The older ones, though, I'm willing to say now, three years after the fact, were the reason I was there. Kids ages 10-14 are my candy. They're fun, they're able to carry on conversations, and sometimes they're the worst, but mostly they're the funniest because they don't know what's going on and they think they have to be awesome all the time. I have a pretty easy time developing invested relationships, so during that time, some of those ten and eleven year olds, were some of my closest friends. I felt pretty good about that for a long time. I loved them, they loved me. There was a lot of love. And I could influence them. That part was pretty good too. I could encourage them to think deeply about difficult issues like homelessness and materialism and being a good friend. And we would learn; together, from each other.

The biggest problem with pre-teens is that they become teenagers. This isn't to say that I don't love teenagers. I do. Maybe even more than pre-teens. But if you lose contact with a pre-teen, don't think you'll be able to re-establish that contact after a couple years, because then they'll have left pre-teenhood and be teens; and believe it or not, teens are a lot more discerning in terms of how much longevity you're going to bring to the table. And longevity, at this point, is really what it's all about. Let's just remind ourselves the real reason of why Twilight is so appealing.

As I mentioned, it's been three years since I stopped teaching that class and every pre-teen I had a connection with is now a teen. But we all still live in this pretty small town, so I see them all the time. It's a consistently uncomfortable exchange. I work at the public library and so I most commonly see them there. I can't just ignore them, so I always go up and talk to them about how school is going and what they're reading and then make a comment about the sufficient awkwardness of the conversation. This always makes them laugh because they don't think they were allowed to say it. Then I leave them to their lives. It's pretty awful. But I do it. Because even if they don't still love me, or see me as they used to, I still think of them as eleven year olds, waiting to be befriended and influenced.

Last night, I was at Safeway buying donuts before I went to my friend Janelle's. I saw this girl across the store and noted how pretty her dress was. Then I got in line at the express check-out. I glanced at the girl who's dress I loved and low and behold, it was one of my pre-teens, with another one of my pre-teens. I didn't recognize either of them. They're now taller than me, wear higher heels than me, and wear the same amount of make-up as me which  effectively removes them from any illusion of childhood that I might have had about them. I said hi and told her I liked her dress. She said her feet hurt; I said I believed her. I noticed the other pre-teen, who said hi and giggled just like she used to when she was nine. Thank goodness. They were buying an ice-cream cake for their friend's birthday. They had taken her to Regina for supper (not dinner, ha). She was turning fourteen. I remembered that my plans for my 26th birthday in a few weeks are to watch the Season 4 premiere of Pretty Little Liars and eat pulled pork at home. We all smiled. Someone paid for the cake. I assume with their parents money. Our conversation ended.

On the conveyor belt I had placed a box of crackers, two donuts and two packs of Peanut M&Ms. I watched the first pre-teen stare down at my items the way you do when the 80 year old ahead of you is buying twelve cans of cat food and a box of molasses. I thought about what my items amounted to. It really didn't look like much. And all I could think was, "This is what 25 looks like, girls. This is what's waiting for you." And like, I'm single. I live with my parents. I will never not be saving for tuition. And I feel like that might be disappointing for them to think about. Because 14 is when going out for a birthday supper (not dinner) in Regina is the best you can get. But when you're 25, all you can think about is how much that's going to cost and how you could just sit and eat donuts at home wearing yoga pants. Is that what's waiting for them? Probably. But maybe not. According to Girls, yes. But according to the experience of the rest of my friends, no.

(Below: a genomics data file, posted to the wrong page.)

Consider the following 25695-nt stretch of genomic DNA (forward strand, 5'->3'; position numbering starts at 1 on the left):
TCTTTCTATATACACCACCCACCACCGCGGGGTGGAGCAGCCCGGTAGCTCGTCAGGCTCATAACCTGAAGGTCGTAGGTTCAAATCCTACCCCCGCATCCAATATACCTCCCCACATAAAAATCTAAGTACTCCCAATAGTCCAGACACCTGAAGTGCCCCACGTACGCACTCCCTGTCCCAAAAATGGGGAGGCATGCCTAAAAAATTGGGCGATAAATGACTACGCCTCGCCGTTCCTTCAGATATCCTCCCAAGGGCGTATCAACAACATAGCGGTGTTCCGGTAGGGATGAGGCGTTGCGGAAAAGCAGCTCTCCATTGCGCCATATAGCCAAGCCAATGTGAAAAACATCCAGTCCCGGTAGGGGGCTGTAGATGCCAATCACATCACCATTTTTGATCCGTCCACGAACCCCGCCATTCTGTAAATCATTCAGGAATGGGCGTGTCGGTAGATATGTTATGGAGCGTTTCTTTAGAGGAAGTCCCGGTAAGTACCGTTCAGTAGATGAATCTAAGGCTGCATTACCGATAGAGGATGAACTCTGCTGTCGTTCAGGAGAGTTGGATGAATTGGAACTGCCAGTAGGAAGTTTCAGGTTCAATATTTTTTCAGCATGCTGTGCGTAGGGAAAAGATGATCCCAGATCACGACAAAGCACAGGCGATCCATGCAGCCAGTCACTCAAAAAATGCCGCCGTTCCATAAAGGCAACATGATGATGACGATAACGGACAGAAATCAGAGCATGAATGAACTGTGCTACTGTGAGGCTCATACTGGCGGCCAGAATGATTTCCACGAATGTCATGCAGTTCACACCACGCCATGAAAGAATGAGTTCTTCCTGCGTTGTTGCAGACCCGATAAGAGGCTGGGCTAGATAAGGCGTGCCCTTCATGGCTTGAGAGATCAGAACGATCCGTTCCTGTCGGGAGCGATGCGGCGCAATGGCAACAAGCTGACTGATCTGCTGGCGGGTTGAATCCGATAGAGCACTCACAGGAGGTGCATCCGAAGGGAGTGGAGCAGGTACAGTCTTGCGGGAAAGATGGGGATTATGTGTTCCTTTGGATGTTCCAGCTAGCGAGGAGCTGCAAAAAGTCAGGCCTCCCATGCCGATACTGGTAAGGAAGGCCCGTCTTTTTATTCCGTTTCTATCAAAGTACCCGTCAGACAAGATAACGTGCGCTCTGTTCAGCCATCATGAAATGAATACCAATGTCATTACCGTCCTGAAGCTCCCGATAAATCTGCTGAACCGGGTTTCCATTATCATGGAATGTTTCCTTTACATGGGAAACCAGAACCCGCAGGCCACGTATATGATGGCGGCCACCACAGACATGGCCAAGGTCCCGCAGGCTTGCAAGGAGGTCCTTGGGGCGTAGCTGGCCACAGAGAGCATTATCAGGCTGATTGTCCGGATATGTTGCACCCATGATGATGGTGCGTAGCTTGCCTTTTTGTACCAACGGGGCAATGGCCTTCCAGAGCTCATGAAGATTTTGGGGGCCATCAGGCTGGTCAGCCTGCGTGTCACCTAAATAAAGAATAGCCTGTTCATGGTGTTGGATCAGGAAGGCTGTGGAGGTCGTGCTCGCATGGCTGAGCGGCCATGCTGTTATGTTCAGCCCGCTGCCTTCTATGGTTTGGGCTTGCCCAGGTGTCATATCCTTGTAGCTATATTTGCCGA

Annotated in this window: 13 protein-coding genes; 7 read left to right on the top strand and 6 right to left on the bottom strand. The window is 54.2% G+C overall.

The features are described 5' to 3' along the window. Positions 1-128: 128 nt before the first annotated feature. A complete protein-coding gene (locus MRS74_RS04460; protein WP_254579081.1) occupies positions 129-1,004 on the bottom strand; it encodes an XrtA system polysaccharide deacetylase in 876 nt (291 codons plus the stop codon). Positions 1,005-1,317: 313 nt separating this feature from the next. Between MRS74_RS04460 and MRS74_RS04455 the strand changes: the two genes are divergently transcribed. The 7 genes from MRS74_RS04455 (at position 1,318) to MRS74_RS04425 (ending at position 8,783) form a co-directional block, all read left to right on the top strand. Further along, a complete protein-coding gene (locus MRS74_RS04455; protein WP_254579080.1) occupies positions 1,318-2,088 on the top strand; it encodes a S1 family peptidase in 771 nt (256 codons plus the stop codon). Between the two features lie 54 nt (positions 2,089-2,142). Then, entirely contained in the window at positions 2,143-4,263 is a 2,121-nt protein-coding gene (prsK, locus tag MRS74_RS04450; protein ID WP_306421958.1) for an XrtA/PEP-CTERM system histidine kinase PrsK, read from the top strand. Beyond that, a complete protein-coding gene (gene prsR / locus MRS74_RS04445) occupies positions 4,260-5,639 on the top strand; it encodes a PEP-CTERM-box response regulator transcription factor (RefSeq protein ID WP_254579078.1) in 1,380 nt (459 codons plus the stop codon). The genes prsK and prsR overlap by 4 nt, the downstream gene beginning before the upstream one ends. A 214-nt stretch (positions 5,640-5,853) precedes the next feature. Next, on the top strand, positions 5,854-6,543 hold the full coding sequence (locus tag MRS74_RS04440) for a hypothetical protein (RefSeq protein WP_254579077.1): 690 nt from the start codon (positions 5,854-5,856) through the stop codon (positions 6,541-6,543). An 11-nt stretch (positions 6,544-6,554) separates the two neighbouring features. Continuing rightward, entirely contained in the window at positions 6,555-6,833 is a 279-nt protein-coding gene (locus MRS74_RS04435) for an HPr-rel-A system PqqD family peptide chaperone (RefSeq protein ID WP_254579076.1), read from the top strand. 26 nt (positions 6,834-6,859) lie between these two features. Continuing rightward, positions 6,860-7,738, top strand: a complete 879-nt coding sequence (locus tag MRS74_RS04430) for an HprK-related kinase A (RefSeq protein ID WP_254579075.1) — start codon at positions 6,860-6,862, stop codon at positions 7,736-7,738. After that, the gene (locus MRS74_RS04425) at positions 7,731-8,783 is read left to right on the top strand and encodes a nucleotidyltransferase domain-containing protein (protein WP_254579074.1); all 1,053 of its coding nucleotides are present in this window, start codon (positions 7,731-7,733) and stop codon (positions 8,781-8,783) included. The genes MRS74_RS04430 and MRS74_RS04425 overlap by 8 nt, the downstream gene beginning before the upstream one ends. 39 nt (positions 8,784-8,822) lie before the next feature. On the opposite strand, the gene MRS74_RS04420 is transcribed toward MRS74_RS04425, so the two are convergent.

Last night, was the first time, I've ever been disappointed in my age. But not, really. I was disappointed in what people - down to the age of 14 - expect my age to represent, and may or may not be disappointed by how I am living up to that. But really, I'm pretty secure with my yoga pants and donuts. So I'm just going to stick with that.  

Saturday, May 4, 2013


Today in my teenage angst, I'm discovering that life outside of school is the best. When you're not at work, you're allowed to do - wait for it - whatever. you. want.

After a week, though, watching TV and fake-napping and not going to the gym, have gotten lame. So I decided to pick up a hobby.

I took French this year at school for my two-semester language credit. I had a really amazing French teacher in High School and I had retained a lot of the basics. So going into the first semester I was like, this is so easy, how could anyone not get a hundred percent in this class? I ended the first semester with a 72 and the second with a 69. So I guess me. It's just one of those things that isn't super hard to understand, but is one of those things that is super hard to apply if you don't try and apply it regularly. I didn't want to try. Because, really guys, it's my language credit.

I did learn a lot though, and participating in other languages makes me feel superior. So I have decided to take up translating French Poetry. This is my first translation. If you can't read it because thought I would be fancy and scan my translation notebook, you can find it re-written below the image.

You are silence
             and midnight.
You are science
         and instinct.
 And the scream
And desertion
The pacifier
                          and the forgiveness
The multitude
The desire and belief
Where he supports
               and unravels.
All loneliness.

It's also worth noting that I did this translation in my room while listening to Peter Gabriel's So, on vinyl. It makes me feel like a character from a Sophia Coppola movie. That, I feel, is something worth pursuing.